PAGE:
Around the E3 reveal of Fallout 4, Bethesda came out and said they'd support mods on both Xbox One and PS4 but stated that they'd come first to Microsoft's console. It would make sense for Microsoft to chase this sort of, "we have it first" message because of the position they were in relative to PlayStation. What we don't know, however, is exactly what Bethesda pitched to both sides. Bethesda could have left out details that would cause rejection from either party.  From the earlier quote, it seems that Sony wants more control over what is being played on their platform. The idea that people can do "whatever they want" would have scared Sony out of mod support from the beginning, so the initial pitch would have left this out. As Bethesda came closer to finishing Xbox One Mod support, they would have let these details out to them and Microsoft, still the underdog at the time, could not afford to or simply didn't want to stop Bethesda. 

Now, Bethesda probably knew that mod support wouldn't happen on PS4 for a while before their statement. They were waiting for the right message and time to reveal this unfortunate news. What better time to mask your own deception than when media and influencers are already bashing the PlayStation platform? In today's PR statement, Bethesda pinned Sony to a wall. People are already displeased with the new PlayStation Pro, and it has suddenly become popular to throw Sony under the bus. Sony has to be careful in fighting back, and with the wrong message they may burn bridges with the popular studio/publisher. All I want is some clarity. A statement from Sony detailing the decision making process in denying mod support. 

SloTHoughts - No Man's Sky

No Man's Sky is not for everyone, despite what Sony and the media wanted you to believe for over two years. That's okay, there isn't a single game out there that will satisfy everyone. The problem with No Man's Sky is that people had way too much time to let their imagination craft the game in their own vision. This combined with Hello Games's secrecy, which they had the right to, allowed for the growth of a hype train so strong it could, and did, divide the internet into two extreme groups. But what about the reasonable person, of which there are sadly few? How do we meet in the middle on this game? I can tell you how I feel, and you can determine for yourself if No Man's Sky is worth playing.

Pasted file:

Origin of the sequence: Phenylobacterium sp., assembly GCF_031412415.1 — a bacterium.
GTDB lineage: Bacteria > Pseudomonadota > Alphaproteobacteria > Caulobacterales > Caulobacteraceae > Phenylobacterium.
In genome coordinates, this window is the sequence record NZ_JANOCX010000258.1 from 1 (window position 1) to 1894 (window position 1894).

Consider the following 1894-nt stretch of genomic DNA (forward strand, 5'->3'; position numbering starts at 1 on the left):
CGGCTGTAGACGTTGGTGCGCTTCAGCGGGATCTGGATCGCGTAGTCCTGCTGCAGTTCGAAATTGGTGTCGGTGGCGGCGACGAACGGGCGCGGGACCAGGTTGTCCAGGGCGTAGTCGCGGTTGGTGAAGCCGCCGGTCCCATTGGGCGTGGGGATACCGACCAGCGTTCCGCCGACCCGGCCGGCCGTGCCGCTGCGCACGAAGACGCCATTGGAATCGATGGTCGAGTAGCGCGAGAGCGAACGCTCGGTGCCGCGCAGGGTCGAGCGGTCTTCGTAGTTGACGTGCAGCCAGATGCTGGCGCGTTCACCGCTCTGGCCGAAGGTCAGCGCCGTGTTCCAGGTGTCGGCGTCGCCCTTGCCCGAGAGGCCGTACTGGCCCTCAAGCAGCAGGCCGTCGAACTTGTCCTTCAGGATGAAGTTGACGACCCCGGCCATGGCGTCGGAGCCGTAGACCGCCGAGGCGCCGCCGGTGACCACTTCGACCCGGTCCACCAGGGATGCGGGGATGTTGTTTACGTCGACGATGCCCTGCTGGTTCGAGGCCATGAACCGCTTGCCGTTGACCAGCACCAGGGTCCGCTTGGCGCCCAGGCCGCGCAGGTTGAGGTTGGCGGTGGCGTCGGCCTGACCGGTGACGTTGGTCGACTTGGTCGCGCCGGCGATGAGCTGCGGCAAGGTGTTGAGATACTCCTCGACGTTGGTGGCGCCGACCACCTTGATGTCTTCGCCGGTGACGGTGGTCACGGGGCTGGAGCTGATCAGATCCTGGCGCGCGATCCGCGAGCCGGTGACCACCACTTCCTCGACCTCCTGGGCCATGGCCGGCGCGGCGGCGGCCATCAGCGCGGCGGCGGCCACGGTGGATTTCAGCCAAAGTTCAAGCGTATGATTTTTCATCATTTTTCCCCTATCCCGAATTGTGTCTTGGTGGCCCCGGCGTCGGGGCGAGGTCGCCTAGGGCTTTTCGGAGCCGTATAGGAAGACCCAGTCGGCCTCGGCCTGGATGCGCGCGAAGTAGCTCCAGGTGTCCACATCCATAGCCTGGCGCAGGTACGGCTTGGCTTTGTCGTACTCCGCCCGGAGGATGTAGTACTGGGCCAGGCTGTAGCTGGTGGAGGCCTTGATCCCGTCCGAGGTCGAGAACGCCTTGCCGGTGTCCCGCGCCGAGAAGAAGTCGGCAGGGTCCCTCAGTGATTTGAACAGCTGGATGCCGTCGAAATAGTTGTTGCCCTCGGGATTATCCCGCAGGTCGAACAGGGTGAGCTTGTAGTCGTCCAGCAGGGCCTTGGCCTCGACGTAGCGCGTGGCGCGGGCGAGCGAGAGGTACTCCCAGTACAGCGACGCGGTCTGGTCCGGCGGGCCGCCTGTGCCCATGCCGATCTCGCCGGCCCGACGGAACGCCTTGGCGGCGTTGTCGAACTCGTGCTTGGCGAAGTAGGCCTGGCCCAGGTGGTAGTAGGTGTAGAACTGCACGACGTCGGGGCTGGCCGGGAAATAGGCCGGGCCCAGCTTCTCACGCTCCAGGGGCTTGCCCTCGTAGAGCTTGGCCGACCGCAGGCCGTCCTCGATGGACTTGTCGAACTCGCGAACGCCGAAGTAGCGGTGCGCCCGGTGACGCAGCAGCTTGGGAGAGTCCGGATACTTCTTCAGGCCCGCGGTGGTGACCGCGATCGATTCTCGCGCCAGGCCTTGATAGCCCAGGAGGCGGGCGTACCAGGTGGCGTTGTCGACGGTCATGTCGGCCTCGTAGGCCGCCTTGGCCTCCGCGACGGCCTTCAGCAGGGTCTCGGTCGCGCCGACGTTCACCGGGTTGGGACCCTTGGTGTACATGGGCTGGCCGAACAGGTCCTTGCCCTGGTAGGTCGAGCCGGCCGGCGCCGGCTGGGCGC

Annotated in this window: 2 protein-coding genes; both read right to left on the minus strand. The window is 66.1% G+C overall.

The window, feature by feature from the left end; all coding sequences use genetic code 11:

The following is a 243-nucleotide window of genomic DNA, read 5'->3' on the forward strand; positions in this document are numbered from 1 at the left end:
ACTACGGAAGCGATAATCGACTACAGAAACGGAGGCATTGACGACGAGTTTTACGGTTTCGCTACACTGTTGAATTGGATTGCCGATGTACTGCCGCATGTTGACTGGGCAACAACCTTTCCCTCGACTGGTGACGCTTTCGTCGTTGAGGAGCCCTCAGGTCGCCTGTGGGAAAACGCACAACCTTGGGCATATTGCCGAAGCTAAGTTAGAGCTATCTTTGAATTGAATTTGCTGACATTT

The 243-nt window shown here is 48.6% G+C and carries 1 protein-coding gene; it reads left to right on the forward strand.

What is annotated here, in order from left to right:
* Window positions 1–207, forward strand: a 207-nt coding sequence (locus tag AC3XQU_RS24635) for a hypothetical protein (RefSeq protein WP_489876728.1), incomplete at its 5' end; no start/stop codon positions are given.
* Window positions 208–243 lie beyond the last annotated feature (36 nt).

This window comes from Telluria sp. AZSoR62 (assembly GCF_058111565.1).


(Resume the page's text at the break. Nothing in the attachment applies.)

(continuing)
To start, let's identify what No Man's Sky is. The game is a mix of survival and adventure in a procedurally generated galaxy. What does that mean do the average Joe? You might think this sounds like Minecraft in space, and you're not far off on the survival aspect. Like Minecraft, you must manage different meters for various functions such as your life support and hazard protection. Unlike Minecraft, this game does not encourage player creation. You simply extract materials from the many different worlds you visit. These materials are used to craft upgrades and recharge the previously mentioned meters. These mechanics are really simple and don't provide much of a challenge for anyone with half a brain. 

As for the adventure bit, this is where world is divided. Exploring procedurally generated worlds is something new to games. Sure there are games that have procedurally generated dungeons but, nothing quite to the scale of No Man's Sky. Hello Games has pulled off creating an entire galaxy with planets seemingly to scale. All of this is possible because of some really insane math. Everything you see is generated from positional data and processed through an equation that almost nobody playing the game understands. When I say everything, I mean it. Every rock, mountain, plant, and animal is created mathemagically. The problem with this, however, is that the game was difficult to show off. Procedurally generated sounds cool and interesting but a lot of times you'll see nightmare monsters. Sean Murray and Hello Games tried to show the best of their game, and who can blame them? 

So what do you actually do in the game? You can play the game any number of ways. You could roam planets, cataloging your findings. When you discover something new, you have the opportunity to name it and upload it to the database. You could chase the in game lore and discover Atlas stations throughout the galaxy. You could also be drawn to the culture of multiple alien factions, learning their language and earning their trust. Of course, there is the journey to the center of the universe where you will discover secrets well worth the effort. These aren't the only ways to play but, they're the most popular paths to follow. 

The question becomes, does No Man's Sky do any of this well? That's hard to answer because No Man's Sky does a lot. The survival aspect is functional, albeit simplistic and uninteresting. Discovery and naming things is fun but ultimately has no impact because of the size of the galaxy. Nobody will ever see the creature you named "Pangusaur" or "Anthony." Each of the alien races are boring and are rarely seen outside of the few buildings scattered on the planets' surface and space stations. The worlds don't feel developed, as if sentient life doesn't ever colonize the planets. Space combat is terrible and all the ships are nearly identical in function and control. All of this points to this being a bad or mediocre game, and I would be inclined to agree if not for the mystery and sense of adventure. Every time I see a new planet, I'm impressed. Despite not being hand crafted, each world I've visited has had a certain "personality" to it. Some of the creatures are really cool while others are so goofy they make me laugh. There are so many beautiful moments to be had while playing. I can't say this game is great, but what it tried to do is more than impressive.